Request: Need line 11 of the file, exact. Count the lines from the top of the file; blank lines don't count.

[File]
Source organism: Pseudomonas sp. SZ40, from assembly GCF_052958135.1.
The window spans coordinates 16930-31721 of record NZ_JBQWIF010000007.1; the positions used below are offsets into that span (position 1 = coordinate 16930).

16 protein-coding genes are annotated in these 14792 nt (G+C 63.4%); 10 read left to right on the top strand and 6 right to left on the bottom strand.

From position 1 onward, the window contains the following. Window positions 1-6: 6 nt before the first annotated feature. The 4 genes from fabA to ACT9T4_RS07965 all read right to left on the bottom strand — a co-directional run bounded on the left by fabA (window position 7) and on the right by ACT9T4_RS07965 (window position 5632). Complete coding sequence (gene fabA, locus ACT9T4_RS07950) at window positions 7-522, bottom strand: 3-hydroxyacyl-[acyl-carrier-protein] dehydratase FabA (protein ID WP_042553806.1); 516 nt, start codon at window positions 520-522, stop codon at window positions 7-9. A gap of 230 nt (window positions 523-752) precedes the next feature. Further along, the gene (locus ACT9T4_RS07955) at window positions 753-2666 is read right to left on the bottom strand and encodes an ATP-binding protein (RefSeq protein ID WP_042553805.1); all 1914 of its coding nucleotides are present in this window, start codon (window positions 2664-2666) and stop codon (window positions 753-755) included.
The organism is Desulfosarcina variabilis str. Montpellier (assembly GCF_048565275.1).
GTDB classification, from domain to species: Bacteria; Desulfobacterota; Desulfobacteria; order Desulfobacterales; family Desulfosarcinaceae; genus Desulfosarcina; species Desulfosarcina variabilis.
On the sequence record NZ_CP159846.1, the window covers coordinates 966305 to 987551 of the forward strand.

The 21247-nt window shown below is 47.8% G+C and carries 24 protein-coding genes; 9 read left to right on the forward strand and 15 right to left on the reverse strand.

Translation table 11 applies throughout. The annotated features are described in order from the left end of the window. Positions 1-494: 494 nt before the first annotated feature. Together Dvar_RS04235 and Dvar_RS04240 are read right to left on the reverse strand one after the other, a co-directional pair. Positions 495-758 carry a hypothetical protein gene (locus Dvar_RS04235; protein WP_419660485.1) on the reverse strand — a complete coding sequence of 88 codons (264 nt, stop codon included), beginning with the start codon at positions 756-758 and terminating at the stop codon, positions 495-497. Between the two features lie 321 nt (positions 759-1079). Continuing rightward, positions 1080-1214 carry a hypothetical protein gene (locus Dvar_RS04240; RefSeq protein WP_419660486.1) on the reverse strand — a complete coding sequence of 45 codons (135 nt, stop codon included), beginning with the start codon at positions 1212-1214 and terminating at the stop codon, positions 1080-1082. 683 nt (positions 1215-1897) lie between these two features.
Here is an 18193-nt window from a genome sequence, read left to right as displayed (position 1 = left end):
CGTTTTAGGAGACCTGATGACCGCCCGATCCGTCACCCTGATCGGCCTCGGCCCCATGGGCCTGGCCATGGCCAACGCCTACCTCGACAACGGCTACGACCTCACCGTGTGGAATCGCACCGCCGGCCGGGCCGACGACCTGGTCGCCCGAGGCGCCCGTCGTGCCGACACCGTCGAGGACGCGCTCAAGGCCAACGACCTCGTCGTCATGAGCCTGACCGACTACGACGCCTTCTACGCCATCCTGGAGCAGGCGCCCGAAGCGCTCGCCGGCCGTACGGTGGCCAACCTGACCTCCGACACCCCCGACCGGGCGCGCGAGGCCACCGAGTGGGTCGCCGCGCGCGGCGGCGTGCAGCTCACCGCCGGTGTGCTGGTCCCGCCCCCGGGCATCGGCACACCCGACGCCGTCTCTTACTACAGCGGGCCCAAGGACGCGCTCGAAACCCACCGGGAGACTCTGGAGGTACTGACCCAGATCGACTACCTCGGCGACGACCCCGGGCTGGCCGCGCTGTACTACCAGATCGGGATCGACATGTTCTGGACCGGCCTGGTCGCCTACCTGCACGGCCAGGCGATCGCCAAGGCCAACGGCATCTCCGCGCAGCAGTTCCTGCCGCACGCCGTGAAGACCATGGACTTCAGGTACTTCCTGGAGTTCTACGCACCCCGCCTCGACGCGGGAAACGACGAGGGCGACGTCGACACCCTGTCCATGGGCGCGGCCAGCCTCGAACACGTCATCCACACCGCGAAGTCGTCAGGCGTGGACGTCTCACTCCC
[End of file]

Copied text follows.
CGTTTTAGGAGACCTGATGACCGCCCGATCCGTCACCCTGATCGGCCTCGGCCCCATGGGCCTGGCCATGGCCAACGCCTACCTCGACAACGGCTACGACCTCACCGTGTGGAATCGCACCGCCGGCCGGGCCGACGACCTGGTCGCCCGAGGCGCCCGTCGTGCCGACACCGTCGAGGACGCGCTCAAGGCCAACGACCTCGTCGTCATGAGCCTGACCGACTACGACGCCTTCTACGCCATCCTGGAGCAGGCGCCCGAAGCGCTCGCCGGCCGTACGGTGGCCAACCTGACCTCCGACACCCCCGACCGGGCGCGCGAGGCCACCGAGTGGGTCGCCGCGCGCGGCGGCGTGCAGCTCACCGCCGGTGTGCTGGTCCCGCCCCCGGGCATCGGCACACCCGACGCCGTCTCTTACTACAGCGGGCCCAAGGACGCGCTCGAAACCCACCGGGAGACTCTGGAGGTACTGACCCAGATCGACTACCTCGGCGACGACCCCGGGCTGGCCGCGCTGTACTACCAGATCGGGATCGACATGTTCTGGACCGGCCTGGTCGCCTACCTGCACGGCCAGGCGATCGCCAAGGCCAACGGCATCTCCGCGCAGCAGTTCCTGCCGCACGCCGTGAAGACCATGGACTTCAGGTACTTCCTGGAGTTCTACGCACCCCGCCTCGACGCGGGAAACGACGAGGGCGACGTCGACACCCTGTCCATGGGCGCGGCCAGCCTCGAACACGTCATCCACACCGCGAAGTCGTCAGGCGTGGACGTCTCACTCCC